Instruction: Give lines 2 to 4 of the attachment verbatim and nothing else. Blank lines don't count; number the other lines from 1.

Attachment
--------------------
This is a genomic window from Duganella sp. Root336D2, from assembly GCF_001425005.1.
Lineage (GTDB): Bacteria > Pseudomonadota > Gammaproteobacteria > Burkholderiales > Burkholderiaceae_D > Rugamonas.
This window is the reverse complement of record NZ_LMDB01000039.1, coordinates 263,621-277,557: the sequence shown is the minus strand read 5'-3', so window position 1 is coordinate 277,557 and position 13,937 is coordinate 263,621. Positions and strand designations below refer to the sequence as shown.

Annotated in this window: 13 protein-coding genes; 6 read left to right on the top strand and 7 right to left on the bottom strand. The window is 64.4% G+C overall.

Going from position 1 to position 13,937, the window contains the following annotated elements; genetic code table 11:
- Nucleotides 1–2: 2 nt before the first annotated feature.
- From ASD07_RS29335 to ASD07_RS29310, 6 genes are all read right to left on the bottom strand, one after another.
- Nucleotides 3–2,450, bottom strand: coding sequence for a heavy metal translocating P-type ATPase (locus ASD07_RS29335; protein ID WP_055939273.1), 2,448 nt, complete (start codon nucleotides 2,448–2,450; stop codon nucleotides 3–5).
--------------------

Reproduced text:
Lineage (GTDB): Bacteria > Pseudomonadota > Gammaproteobacteria > Burkholderiales > Burkholderiaceae_D > Rugamonas.
This window is the reverse complement of record NZ_LMDB01000039.1, coordinates 263,621-277,557: the sequence shown is the minus strand read 5'-3', so window position 1 is coordinate 277,557 and position 13,937 is coordinate 263,621. Positions and strand designations below refer to the sequence as shown.

Annotated in this window: 13 protein-coding genes; 6 read left to right on the top strand and 7 right to left on the bottom strand. The window is 64.4% G+C overall.